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August 2012

TrainingSpitz

Photo by Hannele Tervola InsectIntelligence (Own work) [Public domain], via Wikimedia Common


By Desiree Conceicao

In World War 2 dolphins were trained to place explosives on the hulls of ships, dogs were used as antitank operatives, and pigeons were trained to guide missiles − although the birds’ skills ultimately were never called upon. Examples abound throughout history of animals doing weird and wonderful things that we would never expect or imagine. Ancient Egyptian paintings show hyenas (which we know from Lion King are not easily submissive) on their backs, being hand fed by humans. Animals as unexpected as guinea pigs and geese have been used as guards to warn of intruders. Dogs working with anti-terrorism forces are sent case samples to be scrutinised for their expert opinion.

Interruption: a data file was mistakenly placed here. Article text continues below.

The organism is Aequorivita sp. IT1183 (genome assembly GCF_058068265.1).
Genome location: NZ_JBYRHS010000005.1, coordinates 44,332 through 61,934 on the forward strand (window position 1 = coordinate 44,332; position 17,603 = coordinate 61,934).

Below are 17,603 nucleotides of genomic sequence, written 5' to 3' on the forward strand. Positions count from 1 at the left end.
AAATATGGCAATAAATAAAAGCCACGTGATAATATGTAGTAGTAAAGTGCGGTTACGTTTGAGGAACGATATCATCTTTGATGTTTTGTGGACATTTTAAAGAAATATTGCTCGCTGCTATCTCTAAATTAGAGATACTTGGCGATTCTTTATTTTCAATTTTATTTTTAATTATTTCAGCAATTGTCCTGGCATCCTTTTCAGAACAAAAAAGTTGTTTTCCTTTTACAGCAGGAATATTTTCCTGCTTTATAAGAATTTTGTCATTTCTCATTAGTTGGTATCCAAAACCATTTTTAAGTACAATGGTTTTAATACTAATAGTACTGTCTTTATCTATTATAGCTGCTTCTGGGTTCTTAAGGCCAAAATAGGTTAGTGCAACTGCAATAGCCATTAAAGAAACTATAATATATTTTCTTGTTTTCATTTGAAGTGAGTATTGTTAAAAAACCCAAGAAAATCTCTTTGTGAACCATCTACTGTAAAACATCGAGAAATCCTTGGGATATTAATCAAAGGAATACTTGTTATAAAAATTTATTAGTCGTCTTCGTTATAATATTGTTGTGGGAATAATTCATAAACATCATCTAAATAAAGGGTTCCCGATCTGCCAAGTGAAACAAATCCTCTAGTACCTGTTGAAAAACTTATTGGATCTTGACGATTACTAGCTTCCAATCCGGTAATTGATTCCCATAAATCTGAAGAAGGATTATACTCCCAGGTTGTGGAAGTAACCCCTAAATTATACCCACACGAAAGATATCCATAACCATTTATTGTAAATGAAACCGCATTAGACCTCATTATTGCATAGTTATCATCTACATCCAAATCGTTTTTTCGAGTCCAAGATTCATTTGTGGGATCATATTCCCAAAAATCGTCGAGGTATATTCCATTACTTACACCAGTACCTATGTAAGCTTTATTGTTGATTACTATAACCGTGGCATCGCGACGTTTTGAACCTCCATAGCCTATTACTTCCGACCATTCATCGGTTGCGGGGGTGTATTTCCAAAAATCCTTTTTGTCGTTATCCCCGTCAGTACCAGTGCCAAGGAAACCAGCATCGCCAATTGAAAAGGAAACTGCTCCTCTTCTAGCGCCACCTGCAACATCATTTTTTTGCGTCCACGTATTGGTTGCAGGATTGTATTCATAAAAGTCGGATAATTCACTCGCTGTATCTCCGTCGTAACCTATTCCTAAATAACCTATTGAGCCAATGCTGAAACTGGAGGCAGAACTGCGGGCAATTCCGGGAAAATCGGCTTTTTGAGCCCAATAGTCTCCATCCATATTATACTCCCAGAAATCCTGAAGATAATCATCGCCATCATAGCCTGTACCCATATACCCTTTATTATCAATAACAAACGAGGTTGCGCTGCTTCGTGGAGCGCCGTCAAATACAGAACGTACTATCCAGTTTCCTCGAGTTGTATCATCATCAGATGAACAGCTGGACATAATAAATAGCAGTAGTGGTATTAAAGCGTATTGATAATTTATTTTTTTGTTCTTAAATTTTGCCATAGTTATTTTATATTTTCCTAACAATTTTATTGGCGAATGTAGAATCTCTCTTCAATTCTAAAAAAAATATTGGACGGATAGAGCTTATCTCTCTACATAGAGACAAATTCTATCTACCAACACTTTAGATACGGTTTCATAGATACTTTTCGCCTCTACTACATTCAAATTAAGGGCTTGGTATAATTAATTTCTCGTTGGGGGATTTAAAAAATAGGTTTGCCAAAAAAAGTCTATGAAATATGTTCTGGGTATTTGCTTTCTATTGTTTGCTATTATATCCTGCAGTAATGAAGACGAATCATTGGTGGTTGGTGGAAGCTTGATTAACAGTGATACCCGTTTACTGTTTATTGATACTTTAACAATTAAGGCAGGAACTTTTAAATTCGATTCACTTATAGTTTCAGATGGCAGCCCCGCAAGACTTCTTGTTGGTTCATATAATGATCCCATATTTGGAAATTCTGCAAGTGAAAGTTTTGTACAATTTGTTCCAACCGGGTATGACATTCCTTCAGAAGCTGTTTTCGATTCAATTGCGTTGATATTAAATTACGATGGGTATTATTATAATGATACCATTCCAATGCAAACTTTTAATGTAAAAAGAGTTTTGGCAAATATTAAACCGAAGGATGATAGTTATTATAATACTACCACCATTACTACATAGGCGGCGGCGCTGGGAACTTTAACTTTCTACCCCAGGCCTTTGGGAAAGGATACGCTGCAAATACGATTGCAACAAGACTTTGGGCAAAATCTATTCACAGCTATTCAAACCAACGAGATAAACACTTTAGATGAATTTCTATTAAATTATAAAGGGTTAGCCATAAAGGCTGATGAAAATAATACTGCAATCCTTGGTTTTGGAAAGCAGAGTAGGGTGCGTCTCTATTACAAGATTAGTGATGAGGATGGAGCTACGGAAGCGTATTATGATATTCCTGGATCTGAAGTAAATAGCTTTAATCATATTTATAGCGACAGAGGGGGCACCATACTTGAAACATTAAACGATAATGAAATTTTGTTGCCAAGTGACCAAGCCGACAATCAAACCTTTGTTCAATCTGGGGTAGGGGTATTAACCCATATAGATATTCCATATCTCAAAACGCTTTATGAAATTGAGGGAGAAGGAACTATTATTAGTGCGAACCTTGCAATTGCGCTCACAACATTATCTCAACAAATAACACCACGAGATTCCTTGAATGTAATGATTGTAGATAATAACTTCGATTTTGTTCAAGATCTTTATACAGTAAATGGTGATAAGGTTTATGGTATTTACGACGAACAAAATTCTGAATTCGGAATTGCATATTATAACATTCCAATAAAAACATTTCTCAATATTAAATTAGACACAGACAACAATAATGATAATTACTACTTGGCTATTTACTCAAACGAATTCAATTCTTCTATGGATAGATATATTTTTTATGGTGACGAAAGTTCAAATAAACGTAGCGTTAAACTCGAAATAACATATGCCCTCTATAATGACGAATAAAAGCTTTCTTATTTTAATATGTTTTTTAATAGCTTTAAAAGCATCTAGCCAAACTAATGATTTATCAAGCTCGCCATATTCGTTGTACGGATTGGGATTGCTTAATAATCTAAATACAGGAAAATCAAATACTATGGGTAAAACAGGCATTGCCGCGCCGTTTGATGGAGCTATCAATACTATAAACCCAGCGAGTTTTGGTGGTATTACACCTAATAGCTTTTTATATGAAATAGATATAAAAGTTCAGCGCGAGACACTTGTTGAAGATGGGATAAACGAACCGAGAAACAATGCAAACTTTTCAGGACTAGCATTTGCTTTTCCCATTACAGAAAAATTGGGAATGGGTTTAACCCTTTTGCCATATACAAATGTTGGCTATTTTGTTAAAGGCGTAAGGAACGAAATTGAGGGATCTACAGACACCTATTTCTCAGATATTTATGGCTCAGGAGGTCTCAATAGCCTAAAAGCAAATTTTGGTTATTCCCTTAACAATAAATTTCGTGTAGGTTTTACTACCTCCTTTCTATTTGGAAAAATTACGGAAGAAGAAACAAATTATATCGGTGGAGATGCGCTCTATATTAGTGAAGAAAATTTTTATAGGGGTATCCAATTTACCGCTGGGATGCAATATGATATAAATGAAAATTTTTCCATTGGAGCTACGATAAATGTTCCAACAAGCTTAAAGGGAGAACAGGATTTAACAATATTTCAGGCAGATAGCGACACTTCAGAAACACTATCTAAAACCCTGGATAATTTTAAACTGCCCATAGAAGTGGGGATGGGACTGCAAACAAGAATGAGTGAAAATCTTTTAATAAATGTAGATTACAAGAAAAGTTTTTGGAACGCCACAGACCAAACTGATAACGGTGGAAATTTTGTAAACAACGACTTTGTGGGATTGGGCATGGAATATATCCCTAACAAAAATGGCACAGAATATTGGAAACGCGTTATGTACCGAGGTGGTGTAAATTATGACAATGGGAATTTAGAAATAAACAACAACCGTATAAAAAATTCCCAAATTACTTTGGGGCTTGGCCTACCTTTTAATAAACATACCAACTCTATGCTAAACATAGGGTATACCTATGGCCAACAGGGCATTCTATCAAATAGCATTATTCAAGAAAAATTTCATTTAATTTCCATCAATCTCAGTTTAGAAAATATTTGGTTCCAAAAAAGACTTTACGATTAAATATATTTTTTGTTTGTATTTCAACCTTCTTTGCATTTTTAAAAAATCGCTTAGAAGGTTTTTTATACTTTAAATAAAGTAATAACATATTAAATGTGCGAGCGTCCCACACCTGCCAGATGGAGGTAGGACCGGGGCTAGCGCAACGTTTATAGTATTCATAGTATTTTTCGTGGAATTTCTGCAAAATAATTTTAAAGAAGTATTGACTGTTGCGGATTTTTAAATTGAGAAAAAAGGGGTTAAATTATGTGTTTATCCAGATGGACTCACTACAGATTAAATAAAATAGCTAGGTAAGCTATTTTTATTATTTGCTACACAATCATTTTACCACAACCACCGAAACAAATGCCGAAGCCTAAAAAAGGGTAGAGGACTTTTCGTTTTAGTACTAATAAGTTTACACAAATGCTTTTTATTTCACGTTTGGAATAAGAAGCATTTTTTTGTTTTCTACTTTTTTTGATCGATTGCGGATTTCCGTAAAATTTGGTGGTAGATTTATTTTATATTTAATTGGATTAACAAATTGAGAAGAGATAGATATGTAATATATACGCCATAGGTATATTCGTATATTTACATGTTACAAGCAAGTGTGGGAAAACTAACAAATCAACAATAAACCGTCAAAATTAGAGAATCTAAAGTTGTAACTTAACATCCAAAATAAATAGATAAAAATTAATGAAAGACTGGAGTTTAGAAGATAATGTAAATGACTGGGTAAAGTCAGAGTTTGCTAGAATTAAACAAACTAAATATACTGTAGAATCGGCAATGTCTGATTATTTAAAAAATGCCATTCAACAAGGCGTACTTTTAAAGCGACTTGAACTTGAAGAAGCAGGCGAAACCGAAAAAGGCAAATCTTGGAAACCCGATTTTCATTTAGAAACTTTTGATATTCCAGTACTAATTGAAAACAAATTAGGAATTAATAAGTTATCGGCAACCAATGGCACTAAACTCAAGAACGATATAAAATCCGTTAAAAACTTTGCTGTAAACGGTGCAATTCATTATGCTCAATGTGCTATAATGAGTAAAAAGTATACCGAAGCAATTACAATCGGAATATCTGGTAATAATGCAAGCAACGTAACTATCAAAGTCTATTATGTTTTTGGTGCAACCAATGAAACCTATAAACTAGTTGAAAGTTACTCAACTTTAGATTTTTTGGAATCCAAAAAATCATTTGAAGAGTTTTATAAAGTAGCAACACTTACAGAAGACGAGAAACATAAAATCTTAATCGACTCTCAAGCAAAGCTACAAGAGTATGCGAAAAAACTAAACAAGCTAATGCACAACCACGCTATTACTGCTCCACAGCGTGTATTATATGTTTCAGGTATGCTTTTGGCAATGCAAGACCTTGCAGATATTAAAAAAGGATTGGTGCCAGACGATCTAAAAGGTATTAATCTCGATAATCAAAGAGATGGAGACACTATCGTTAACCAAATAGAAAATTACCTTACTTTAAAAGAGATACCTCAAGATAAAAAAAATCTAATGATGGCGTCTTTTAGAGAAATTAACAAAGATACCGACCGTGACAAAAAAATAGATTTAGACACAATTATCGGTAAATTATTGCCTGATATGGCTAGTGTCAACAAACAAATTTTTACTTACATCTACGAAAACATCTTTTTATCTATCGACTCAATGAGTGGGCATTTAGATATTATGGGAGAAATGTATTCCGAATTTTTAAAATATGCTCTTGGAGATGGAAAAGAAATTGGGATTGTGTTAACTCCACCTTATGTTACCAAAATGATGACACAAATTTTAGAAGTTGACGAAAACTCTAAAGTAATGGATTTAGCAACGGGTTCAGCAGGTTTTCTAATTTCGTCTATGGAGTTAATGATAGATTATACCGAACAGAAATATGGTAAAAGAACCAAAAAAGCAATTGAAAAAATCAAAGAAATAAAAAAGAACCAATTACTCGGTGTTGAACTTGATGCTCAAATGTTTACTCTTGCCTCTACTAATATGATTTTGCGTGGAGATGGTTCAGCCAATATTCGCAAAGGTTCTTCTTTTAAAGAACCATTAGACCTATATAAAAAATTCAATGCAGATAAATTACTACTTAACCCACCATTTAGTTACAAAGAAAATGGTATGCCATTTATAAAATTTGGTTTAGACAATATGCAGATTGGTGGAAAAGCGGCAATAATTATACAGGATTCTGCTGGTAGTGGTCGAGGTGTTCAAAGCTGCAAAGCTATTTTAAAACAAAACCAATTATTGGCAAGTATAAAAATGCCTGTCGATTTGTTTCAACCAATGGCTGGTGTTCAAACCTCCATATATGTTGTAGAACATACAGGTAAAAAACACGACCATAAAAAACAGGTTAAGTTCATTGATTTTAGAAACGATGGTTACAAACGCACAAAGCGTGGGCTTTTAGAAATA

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The End Book
By EWikist at en.wikipedia [Public domain], via Wikimedia Commons


An index and a bibliography have been integral components of scholarly monographs, and academics remain some of the most dedicated and appreciative users of indexes. This is where they tend to start reading a new book – from the back – first checking the list of references and then the index. The bibliography provides the all important context to the work and its author, revealing the breadth and depth of prior research and the influences that had shaped the work. 

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Mandawuy Yunupingu, photo by Scott H. Welsh


By Desiree Conceicao

I remember as a child, that I once flicked on the television to see a group of men performing what looked like a traditional Aboriginal dance, to what sounded like non-traditional Aboriginal dance music.

As I realised later, this wasn’t a new song. Released in 1991, ‘Treaty’ was the first big hit for the legendary Australian band Yothu Yindi, and while it only peaked at no. 11 on the ARIA charts, it climbed to no. 6 on the international Billboard charts and has been both an anthem and requiem for the Aboriginal rights movement.

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